She made us traditional English breakfasts in the morning, and praised us for wanting to travel the world. She told us tales of her excursions as a young woman, living in caves in Greece, and about her future plan for a prolonged stay in India. I am writing this a year later, and I hope she has made it to India by now. Few people are charismatic enough to instantly make strangers feel right at home.
During our stay in the Peak District, we visited the Chatsworth House and Castleton. I particularly enjoyed my visit to the Chatsworth House, because I am a huge fan of the 2005 rendition of Pride and Prejudice. In fact, I found myself wishing dashing Mr. Darcy would be around one of the corners of the house or garden, waiting to profess how I had bewitched his body and soul, and that I was the love of his life.
Alas, he never appeared, but Chatsworth itself is worth a visit. The house is beautiful and the staff are lovely.
After Chatsworth, we were eager to see a castle, so we searched for nearby castles in our GPS, and we followed the directions to Peveril Castle, which is in Castleton.
Castleton is one of the most picturesque places I have ever seen. The stone cottages and the surrounding hills all made me feel like I had gone back in time.
One area in Castleton is especially breathtaking: the Cavedale Cave. It was closed by the time we passed by. But the surrounding view was too good to pass up, so I hopped the fence and took a few pictures. On the right side of the hills is Peveril Castle. It sits atop a steep hillside.
I considered hiking up to see the castle, but the sheep seemed somewhat annoyed by my presence, and my thin Converse shoes didn’t provide me with proper traction for such a climb, so I left after a few minutes.
I hope to return one day. I am still curious to see what that dilapidated castle looks like up-close.
We spent our last day in England in the Lake District. We drove up from Derbyshire, hoping to hike through sections of the Lake District, but we seriously underestimated how long of a drive it would be, so we only saw a small fragment of it.
We explored Sizergh Castle on a whim, because we had only a few hours left before we had to reach the Manchester airport for our flight to Amsterdam.
The castle was lovely, and certainly made up for missing a chance to see Peveril Castle; however, we got stuck in some heavy traffic outside the airport in Manchester. And then to make matters worse, a really irate lady in the airport security line gave me a hard time about how many liquids I had in my carry-on.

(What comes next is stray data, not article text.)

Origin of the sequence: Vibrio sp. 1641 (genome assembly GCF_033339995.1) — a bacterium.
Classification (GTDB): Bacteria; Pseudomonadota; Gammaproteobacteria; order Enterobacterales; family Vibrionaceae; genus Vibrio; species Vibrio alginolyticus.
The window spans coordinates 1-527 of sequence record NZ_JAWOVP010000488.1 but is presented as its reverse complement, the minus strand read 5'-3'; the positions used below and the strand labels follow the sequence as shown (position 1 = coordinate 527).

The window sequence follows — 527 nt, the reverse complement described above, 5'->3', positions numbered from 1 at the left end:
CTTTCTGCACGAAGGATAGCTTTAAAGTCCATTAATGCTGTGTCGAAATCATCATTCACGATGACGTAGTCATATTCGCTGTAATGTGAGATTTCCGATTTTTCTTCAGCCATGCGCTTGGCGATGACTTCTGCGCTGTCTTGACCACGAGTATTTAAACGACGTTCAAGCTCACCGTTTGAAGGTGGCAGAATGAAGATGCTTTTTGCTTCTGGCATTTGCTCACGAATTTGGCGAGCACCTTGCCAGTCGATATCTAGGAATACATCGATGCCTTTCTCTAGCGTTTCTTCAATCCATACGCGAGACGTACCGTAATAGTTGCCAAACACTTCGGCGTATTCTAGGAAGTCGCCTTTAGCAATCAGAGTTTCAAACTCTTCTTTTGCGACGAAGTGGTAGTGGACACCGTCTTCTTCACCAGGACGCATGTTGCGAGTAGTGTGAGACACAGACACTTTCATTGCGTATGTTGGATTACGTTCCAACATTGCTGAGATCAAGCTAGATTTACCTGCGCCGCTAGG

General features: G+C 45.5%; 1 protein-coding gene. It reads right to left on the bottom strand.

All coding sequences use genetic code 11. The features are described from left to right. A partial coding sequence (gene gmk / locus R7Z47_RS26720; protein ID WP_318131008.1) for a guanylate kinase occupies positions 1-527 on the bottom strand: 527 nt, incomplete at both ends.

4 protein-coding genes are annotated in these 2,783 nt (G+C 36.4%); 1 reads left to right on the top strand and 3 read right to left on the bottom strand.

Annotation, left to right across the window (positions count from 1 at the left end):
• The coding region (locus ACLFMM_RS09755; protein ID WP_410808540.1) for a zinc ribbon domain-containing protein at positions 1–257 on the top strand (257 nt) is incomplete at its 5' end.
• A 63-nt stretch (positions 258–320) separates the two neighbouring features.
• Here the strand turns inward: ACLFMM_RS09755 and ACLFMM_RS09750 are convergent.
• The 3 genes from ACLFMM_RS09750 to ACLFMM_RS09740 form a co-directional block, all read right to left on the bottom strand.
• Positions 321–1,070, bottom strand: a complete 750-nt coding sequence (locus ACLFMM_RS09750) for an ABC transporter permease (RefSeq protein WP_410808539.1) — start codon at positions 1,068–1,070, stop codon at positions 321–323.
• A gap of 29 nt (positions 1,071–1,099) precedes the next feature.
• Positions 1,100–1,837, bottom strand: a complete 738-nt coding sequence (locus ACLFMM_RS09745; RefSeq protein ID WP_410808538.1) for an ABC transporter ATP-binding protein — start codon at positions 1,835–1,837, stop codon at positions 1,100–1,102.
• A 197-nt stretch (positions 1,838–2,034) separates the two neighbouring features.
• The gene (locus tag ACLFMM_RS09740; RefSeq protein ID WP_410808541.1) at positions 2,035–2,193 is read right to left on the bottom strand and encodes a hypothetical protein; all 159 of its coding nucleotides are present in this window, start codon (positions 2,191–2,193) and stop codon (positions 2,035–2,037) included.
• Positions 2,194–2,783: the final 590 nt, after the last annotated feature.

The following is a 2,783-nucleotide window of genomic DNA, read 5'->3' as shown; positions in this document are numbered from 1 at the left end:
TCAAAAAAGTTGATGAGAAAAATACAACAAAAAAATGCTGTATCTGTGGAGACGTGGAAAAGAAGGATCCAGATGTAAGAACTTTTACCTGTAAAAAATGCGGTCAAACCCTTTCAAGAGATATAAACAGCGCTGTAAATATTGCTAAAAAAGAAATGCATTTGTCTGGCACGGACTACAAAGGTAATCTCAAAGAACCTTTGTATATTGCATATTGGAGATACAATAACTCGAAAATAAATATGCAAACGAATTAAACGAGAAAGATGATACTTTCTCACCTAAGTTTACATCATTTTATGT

I stubbornly attempted to keep my items, but she urged me to throw them away. It was a learning experience, because as a result of my stubbornness, I missed my flight, and my poor boyfriend had to buy us the next flight to Amsterdam, which wouldn’t leave until the next morning. So we were stuck in the Manchester airport for the entire night.
I feel it is important to note that traveling is always stressful, especially abroad. Navigating a new place and culture can lead to a lot of confusion, exhaustion, and failed plans. However, I have learned to appreciate even the hiccups during a trip. After all, traveling is meant to be an experience, one that pushes you outside your comfort zone and towards fresh perspectives. I typically gain the best lessons on my trips when something goes wrong.
Because we missed our evening flight to Amsterdam, we only had half a day to explore the city, so when we arrived late in the morning on the last day of our trip, we took quick showers and headed out to explore the city.
We visited the Anne Frank Annex, devoured some of the best burgers I have ever tasted at Burgermeester, explored the artsy flea markets, enjoyed a scrumptious apple strudel at Winkel 43, and strolled along the canals until our jetlag kicked in.
This trip was full of beautiful scenery, lessons, and best of all, new experiences. I highly recommend a trip to Europe. Remember to plan your days well, but also give yourself space within your schedule to wander, too!